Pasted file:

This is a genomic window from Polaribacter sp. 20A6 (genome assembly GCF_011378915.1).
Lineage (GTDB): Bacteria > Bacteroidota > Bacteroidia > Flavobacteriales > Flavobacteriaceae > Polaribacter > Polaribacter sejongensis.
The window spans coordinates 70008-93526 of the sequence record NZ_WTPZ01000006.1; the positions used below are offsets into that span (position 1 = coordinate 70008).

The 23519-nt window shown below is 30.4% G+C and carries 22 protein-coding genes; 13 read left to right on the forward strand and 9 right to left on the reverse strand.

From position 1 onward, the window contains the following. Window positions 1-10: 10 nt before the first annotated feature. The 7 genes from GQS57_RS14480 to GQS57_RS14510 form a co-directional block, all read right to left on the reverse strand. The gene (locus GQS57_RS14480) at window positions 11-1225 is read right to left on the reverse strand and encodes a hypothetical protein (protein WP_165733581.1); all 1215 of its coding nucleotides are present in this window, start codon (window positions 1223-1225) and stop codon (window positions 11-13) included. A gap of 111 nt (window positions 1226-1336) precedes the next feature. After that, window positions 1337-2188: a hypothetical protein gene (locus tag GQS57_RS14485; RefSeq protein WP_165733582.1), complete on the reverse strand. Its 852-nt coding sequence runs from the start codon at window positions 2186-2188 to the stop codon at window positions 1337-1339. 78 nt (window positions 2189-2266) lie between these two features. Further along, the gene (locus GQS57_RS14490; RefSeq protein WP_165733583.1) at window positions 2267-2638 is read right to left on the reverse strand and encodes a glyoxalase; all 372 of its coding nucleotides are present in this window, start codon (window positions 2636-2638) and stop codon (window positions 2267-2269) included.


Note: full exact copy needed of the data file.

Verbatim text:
This is a genomic window from Polaribacter sp. 20A6 (genome assembly GCF_011378915.1).
Lineage (GTDB): Bacteria > Bacteroidota > Bacteroidia > Flavobacteriales > Flavobacteriaceae > Polaribacter > Polaribacter sejongensis.
The window spans coordinates 70008-93526 of the sequence record NZ_WTPZ01000006.1; the positions used below are offsets into that span (position 1 = coordinate 70008).

The 23519-nt window shown below is 30.4% G+C and carries 22 protein-coding genes; 13 read left to right on the forward strand and 9 right to left on the reverse strand.

From position 1 onward, the window contains the following. Window positions 1-10: 10 nt before the first annotated feature. The 7 genes from GQS57_RS14480 to GQS57_RS14510 form a co-directional block, all read right to left on the reverse strand. The gene (locus GQS57_RS14480) at window positions 11-1225 is read right to left on the reverse strand and encodes a hypothetical protein (protein WP_165733581.1); all 1215 of its coding nucleotides are present in this window, start codon (window positions 1223-1225) and stop codon (window positions 11-13) included. A gap of 111 nt (window positions 1226-1336) precedes the next feature. After that, window positions 1337-2188: a hypothetical protein gene (locus tag GQS57_RS14485; RefSeq protein WP_165733582.1), complete on the reverse strand. Its 852-nt coding sequence runs from the start codon at window positions 2186-2188 to the stop codon at window positions 1337-1339. 78 nt (window positions 2189-2266) lie between these two features. Further along, the gene (locus GQS57_RS14490; RefSeq protein WP_165733583.1) at window positions 2267-2638 is read right to left on the reverse strand and encodes a glyoxalase; all 372 of its coding nucleotides are present in this window, start codon (window positions 2636-2638) and stop codon (window positions 2267-2269) included.